Seminole War
Saving the corn at Fort Gaines

The log cabin of an early settler at Frontier Village in Fort Gaines, Georgia.

U.S. soldiers moved to save the corn from the fledgling farms around Fort Gaines by moving it into the stockade on January 15-16, 1818.

This article is part of a continuing series that marks the 200th anniversary of the Seminole War. Please click here to read other articles in the series.

The attack on the Weaver family by Red Stick warriors (please see Attack near Fort Gaines) had emphasized the danger to provisions stockpiled in the corn cribs and cattle ranges of local farmers. Capt. George Birch took action on the 15th to secure as much food as possible:

…This morning the Indians start on foot to drive in the cattle, and I turn out my whole command, for the purpose of removing the Public Corn into the fort for safety. This afternoon our Indians returned with about 30 head of all sizes of cattle and report they can get no more – I therefore concluded to select as many as I could of the best, and to start for fort Scott on the 17th in the morning having engaged four Indians at 5$ per head for the purpose of driving the cattle, they are to join me to morrow night.(1)

Inside the restored blockhouse in Fort Gaines, Georgia.

Birch commanded 120 men – in addition to the small garrison posted at the fort – and they moved out in large detachments to sweep neighborhood farms. By 2 p.m. on January 16th – 200 years ago today – they had completed their work. The soldiers brought in 920 bushels of corn, for which Capt. Birch agreed to pay $3 per bushel. He then ordered them to turn out “all the worst cattle” and had four beeves slaughtered as provisions for his men on their return march to Fort Scott. Three local citizens were appointed to appraise the cattle and fix a price that their neighbors would be paid for them.(2)

Another alarm hit the fort late that night when two local settlers arrived to report “a party of Indians about four miles from this post encamped on the [Three Notch] road.”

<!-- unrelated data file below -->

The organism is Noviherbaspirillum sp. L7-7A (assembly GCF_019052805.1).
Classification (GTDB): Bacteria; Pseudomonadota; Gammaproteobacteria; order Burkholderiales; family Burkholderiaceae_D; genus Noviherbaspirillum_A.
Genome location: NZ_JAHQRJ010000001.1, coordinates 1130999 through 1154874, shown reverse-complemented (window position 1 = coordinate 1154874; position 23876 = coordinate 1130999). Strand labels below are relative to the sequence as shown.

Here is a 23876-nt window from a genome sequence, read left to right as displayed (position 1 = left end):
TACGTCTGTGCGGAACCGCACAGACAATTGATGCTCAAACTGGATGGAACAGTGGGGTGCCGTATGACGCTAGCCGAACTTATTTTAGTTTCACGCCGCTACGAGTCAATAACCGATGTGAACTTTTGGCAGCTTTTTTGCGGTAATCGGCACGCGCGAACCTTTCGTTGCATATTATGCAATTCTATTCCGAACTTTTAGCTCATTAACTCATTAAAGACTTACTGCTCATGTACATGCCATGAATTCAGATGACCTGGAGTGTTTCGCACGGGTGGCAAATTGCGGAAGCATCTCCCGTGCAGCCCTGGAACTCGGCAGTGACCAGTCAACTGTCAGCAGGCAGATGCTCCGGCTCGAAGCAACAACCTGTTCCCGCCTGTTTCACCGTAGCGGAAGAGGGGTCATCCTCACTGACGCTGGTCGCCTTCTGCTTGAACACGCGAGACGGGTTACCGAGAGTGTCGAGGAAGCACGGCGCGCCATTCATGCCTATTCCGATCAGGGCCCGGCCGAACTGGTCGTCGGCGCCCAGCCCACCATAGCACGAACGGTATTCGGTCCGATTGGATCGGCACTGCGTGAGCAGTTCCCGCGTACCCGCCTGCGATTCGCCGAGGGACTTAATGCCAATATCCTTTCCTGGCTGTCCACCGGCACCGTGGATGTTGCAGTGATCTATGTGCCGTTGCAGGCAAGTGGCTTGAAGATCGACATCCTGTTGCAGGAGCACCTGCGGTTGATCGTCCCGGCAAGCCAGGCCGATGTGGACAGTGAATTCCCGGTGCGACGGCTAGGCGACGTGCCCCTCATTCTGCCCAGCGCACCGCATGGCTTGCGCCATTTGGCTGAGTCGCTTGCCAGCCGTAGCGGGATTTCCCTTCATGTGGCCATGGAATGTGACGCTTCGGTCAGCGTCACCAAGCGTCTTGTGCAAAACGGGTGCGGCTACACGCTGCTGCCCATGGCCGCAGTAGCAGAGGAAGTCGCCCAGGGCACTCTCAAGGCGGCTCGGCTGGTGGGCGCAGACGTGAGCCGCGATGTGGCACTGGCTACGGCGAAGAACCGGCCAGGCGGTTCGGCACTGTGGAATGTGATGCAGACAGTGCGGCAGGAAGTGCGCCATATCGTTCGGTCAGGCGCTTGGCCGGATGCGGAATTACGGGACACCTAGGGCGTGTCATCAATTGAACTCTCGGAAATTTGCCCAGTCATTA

The restored blockhouse at Fort Gaines stands high atop “the Bluff.” The original fort had two of these structures.

Fort Gaines was then garrisoned by a force of Georgia Militia that had come overland from Fort Early near Cordele, Georgia. The 120 U.S. troops there on the night of January 16th had come from Fort Scott under Capt. Birch and were prepared to begin their return march on the next morning. The captain ordered a detachment of militiamen to head out at sunrise to investigate the report of the settlers while his main body focused on the job of moving beef and corn to Fort Scott.

The party of Native Americans camped on the road proved to be evacuees – men, women and children – from downriver who were fleeing the war zone. They were brought to the fort the next morning where they explained that they were friendly to the United States and were simply “moving out of the way.” (3)

The local settlers by daylight, meanwhile, had decided not to accept paper notes from the civilian contractor’s agent for their cattle. Capt. Birch gave them orders on the Quartermaster’s Department – meaning that the army would pay them – and started his column off for Fort Scott on the morning of January 17, 1818.

This series will continue. If you are interested in learning more about the history of Fort Gaines, please consider the book: Fort Gaines, Georgia: A Military History.

(1) Diary of Maj. George Birch, 1809-1825.

(2) Ibid.

(3) Ibid.


About the author

Related Post

Leave a comment